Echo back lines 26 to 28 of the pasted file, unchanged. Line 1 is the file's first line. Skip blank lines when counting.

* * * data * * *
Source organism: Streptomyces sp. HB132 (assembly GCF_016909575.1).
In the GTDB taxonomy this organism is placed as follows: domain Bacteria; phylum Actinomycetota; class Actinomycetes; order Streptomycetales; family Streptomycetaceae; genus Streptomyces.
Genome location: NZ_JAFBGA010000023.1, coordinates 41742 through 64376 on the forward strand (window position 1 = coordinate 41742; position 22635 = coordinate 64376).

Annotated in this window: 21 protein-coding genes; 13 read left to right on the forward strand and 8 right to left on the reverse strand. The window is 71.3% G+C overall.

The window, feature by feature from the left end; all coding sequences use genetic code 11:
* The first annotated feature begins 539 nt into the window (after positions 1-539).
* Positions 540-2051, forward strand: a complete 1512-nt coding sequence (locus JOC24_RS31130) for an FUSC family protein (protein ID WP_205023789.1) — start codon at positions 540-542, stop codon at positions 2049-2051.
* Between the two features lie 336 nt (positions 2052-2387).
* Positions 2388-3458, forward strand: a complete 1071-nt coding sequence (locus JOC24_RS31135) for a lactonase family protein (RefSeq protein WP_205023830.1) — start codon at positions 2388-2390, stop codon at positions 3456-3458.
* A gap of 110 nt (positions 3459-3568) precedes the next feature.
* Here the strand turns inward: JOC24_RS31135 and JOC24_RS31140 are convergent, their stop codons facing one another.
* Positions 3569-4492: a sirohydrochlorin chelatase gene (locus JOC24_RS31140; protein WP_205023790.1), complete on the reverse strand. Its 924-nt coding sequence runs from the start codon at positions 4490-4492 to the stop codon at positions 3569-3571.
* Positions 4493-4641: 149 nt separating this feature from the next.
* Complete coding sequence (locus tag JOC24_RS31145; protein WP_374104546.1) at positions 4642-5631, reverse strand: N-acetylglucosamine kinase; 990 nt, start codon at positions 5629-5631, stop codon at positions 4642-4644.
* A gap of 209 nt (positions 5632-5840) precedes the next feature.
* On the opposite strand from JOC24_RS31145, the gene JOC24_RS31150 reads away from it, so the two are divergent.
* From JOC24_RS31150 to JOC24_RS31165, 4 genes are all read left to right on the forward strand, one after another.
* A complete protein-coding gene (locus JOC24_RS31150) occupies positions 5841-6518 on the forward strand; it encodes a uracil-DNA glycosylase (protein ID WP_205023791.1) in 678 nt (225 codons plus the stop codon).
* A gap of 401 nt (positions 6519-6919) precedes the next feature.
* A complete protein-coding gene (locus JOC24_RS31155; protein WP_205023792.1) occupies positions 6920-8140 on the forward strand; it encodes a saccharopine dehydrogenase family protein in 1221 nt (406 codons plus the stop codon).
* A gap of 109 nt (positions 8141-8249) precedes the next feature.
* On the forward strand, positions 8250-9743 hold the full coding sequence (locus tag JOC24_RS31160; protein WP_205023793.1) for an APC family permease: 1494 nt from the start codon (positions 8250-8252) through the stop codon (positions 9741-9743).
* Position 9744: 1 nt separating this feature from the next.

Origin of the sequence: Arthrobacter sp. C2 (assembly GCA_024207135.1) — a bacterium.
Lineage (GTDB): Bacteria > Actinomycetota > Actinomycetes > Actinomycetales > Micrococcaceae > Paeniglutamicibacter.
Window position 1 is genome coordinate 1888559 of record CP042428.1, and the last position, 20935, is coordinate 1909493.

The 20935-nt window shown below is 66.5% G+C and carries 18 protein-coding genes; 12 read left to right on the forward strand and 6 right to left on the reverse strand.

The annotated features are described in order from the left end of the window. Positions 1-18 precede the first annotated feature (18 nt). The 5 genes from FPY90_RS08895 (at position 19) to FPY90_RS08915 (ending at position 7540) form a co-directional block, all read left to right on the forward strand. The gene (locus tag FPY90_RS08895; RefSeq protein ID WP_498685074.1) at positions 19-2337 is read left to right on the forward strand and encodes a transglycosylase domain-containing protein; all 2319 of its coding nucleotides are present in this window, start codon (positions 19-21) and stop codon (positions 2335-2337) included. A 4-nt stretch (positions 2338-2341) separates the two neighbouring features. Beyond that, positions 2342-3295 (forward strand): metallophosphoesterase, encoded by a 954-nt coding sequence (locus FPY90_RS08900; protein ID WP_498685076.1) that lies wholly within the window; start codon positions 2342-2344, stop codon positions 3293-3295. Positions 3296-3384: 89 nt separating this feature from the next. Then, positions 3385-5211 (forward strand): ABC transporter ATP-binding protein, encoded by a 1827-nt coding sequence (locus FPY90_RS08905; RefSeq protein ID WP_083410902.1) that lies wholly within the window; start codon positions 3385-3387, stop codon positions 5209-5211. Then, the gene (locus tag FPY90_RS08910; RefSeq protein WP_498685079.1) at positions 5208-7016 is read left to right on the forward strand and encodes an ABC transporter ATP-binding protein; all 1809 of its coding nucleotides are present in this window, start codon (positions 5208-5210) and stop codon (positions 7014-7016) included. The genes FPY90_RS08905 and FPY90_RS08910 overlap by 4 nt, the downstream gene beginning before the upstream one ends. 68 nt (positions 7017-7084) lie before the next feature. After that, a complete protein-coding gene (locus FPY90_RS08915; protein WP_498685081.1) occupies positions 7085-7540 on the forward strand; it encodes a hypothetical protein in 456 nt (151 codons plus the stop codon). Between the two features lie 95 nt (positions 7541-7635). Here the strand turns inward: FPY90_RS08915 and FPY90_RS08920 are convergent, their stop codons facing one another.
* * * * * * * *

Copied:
Window position 1 is genome coordinate 1888559 of record CP042428.1, and the last position, 20935, is coordinate 1909493.

The 20935-nt window shown below is 66.5% G+C and carries 18 protein-coding genes; 12 read left to right on the forward strand and 6 right to left on the reverse strand.

The annotated features are described in order from the left end of the window. Positions 1-18 precede the first annotated feature (18 nt). The 5 genes from FPY90_RS08895 (at position 19) to FPY90_RS08915 (ending at position 7540) form a co-directional block, all read left to right on the forward strand. The gene (locus tag FPY90_RS08895; RefSeq protein ID WP_498685074.1) at positions 19-2337 is read left to right on the forward strand and encodes a transglycosylase domain-containing protein; all 2319 of its coding nucleotides are present in this window, start codon (positions 19-21) and stop codon (positions 2335-2337) included. A 4-nt stretch (positions 2338-2341) separates the two neighbouring features. Beyond that, positions 2342-3295 (forward strand): metallophosphoesterase, encoded by a 954-nt coding sequence (locus FPY90_RS08900; protein ID WP_498685076.1) that lies wholly within the window; start codon positions 2342-2344, stop codon positions 3293-3295. Positions 3296-3384: 89 nt separating this feature from the next. Then, positions 3385-5211 (forward strand): ABC transporter ATP-binding protein, encoded by a 1827-nt coding sequence (locus FPY90_RS08905; RefSeq protein ID WP_083410902.1) that lies wholly within the window; start codon positions 3385-3387, stop codon positions 5209-5211. Then, the gene (locus tag FPY90_RS08910; RefSeq protein WP_498685079.1) at positions 5208-7016 is read left to right on the forward strand and encodes an ABC transporter ATP-binding protein; all 1809 of its coding nucleotides are present in this window, start codon (positions 5208-5210) and stop codon (positions 7014-7016) included. The genes FPY90_RS08905 and FPY90_RS08910 overlap by 4 nt, the downstream gene beginning before the upstream one ends. 68 nt (positions 7017-7084) lie before the next feature. After that, a complete protein-coding gene (locus FPY90_RS08915; protein WP_498685081.1) occupies positions 7085-7540 on the forward strand; it encodes a hypothetical protein in 456 nt (151 codons plus the stop codon). Between the two features lie 95 nt (positions 7541-7635). Here the strand turns inward: FPY90_RS08915 and FPY90_RS08920 are convergent, their stop codons facing one another.